Will FLOSS make us secure
Free-Libre/open source software programs are those with licenses that give users the freedom to run the program for any purpose, to study and modify the program, and to redistribute copies of either the original or modified program (without having to pay royalties to previous developers). Synonyms include open source software (OSS), "Free Software" (FS) when capitalized, and OSS/FS. "Free Software" and "open source software" can be used interchangeably for the purpose of this article, but "FLOSS" is preferred since it embraces both terms.Typical FLOSS programs are developed by communities of developers, working together and reviewing each other's work. The Linux kernel is FLOSS, as is the Apache Web server and many other programs; FLOSS is becoming increasingly popular in many market niches.
A FLOSS program's source code is available for public review, and there's been a raging controversy about how that affects security. Will FLOSS be more secure because of all the public scrutiny that's possible? Or, will FLOSS be less secure because attackers have more information -- making it easier to create attacks against the program?
The answers are starting to come in, and they're more nuanced and complicated than simple claims like "FLOSS is always more secure." There's certainly evidence that FLOSS can be more secure than proprietary software. For example, the FLOSS OpenBSD operating system has had far fewer vulnerabilities reported than Microsoft Windows. But there's a reasonable counter-claim: since there are more Windows users, perhaps Windows is attacked more often, meaning that Windows vulnerabilities are more likely to be found. It's very doubtful that that's the whole story, but it shows how hard it is to make equal comparisons.
A better example is the Apache Web server: it's far more popular than Microsoft's proprietary IIS Web server, yet Apache has had fewer serious vulnerabilities than IIS. See my paper "Why OSS/FS? Look at the Numbers" (in Resources) for more statistics about FLOSS, including security statistics.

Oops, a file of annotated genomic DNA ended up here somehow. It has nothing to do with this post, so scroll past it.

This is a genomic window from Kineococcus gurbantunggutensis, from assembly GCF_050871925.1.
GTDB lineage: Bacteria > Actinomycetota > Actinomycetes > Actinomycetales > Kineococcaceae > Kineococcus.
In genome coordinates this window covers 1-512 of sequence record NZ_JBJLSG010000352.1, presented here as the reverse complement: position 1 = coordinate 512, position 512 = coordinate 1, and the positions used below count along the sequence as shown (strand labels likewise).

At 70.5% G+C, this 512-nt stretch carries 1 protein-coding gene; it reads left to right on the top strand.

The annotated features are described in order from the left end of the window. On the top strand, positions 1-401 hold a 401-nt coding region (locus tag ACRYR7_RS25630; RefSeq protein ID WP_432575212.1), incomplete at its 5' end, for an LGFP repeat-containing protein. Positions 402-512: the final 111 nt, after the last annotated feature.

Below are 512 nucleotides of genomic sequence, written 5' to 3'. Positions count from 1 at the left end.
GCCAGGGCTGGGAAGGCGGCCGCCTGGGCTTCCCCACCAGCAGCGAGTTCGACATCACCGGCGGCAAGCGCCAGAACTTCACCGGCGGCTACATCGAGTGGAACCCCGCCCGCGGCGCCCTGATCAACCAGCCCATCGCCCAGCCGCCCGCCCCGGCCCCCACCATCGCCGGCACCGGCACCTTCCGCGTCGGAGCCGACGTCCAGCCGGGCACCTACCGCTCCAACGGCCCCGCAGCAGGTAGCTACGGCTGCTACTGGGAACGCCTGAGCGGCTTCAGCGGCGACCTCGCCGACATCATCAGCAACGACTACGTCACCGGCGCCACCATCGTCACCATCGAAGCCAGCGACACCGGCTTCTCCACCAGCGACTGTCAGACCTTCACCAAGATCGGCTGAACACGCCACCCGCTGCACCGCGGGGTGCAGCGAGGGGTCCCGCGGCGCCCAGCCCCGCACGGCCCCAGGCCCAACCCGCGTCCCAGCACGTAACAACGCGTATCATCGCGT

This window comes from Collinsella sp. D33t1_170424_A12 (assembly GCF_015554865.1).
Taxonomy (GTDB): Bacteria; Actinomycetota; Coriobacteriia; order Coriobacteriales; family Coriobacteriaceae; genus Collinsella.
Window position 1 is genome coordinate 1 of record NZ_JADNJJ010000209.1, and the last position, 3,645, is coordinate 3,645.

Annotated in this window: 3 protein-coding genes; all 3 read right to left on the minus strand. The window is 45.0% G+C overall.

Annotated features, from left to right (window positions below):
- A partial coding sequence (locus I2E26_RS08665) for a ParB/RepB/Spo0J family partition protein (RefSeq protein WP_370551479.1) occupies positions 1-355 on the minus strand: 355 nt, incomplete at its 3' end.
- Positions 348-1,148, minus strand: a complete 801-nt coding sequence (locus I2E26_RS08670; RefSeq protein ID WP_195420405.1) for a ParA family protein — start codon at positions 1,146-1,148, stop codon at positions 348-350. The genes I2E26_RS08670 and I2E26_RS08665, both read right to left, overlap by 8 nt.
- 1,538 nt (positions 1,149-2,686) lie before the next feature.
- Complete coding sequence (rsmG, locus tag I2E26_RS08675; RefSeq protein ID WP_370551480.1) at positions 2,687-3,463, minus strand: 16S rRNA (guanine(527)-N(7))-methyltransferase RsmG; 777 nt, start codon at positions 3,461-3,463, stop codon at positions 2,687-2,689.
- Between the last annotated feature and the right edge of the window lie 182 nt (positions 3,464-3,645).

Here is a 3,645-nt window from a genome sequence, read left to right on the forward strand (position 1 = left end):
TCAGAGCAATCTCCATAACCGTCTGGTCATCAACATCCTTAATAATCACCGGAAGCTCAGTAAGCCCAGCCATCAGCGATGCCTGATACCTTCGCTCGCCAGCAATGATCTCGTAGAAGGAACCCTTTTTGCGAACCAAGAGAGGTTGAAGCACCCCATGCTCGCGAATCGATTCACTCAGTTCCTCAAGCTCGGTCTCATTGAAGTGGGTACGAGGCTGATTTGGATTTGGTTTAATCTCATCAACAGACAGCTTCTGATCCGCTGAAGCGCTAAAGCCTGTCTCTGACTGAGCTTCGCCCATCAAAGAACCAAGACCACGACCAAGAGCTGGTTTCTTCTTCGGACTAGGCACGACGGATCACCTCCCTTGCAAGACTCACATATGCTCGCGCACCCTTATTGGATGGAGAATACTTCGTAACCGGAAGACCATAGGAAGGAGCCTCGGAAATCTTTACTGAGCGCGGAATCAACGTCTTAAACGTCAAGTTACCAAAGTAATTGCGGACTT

It's also clear that attackers don't really need source code. Just look at all the Microsoft Windows exploits available! More importantly, if attackers needed source code, they could use decompilers, which recreate source code that's good enough for attacking purposes.
But the answer also isn't simply "FLOSS is always more secure." After all, you could change a proprietary program's license to FLOSS without changing its code, and it wouldn't suddenly become more secure. Instead, there are several factors that appear necessary for FLOSS programs to have good security:
- Multiple people have to actually review the code. All sorts of
factors can reduce the likelihood of review, such as being a niche or
rarely-used product (where there are few potential reviewers), having
few developers, using a rarely-used computer language, or not really
being FLOSS (such as a "shared source" license). If every code change
is examined by multiple developers, this will usually aid security.
- At least some of the people developing and reviewing the code must
know how to write secure programs. One person can help train others,
but you have to start somewhere.
- Once a vulnerability is found, the repair needs to be developed and distributed quickly.
In short, the most important factor in whether or not a program is secure -- whether it's FLOSS or proprietary -- is whether or not its developers know how to write secure programs.
It's perfectly reasonable to use a FLOSS program if you need a secure program -- but you need to evaluate it in some way to determine if it's secure enough for your purposes.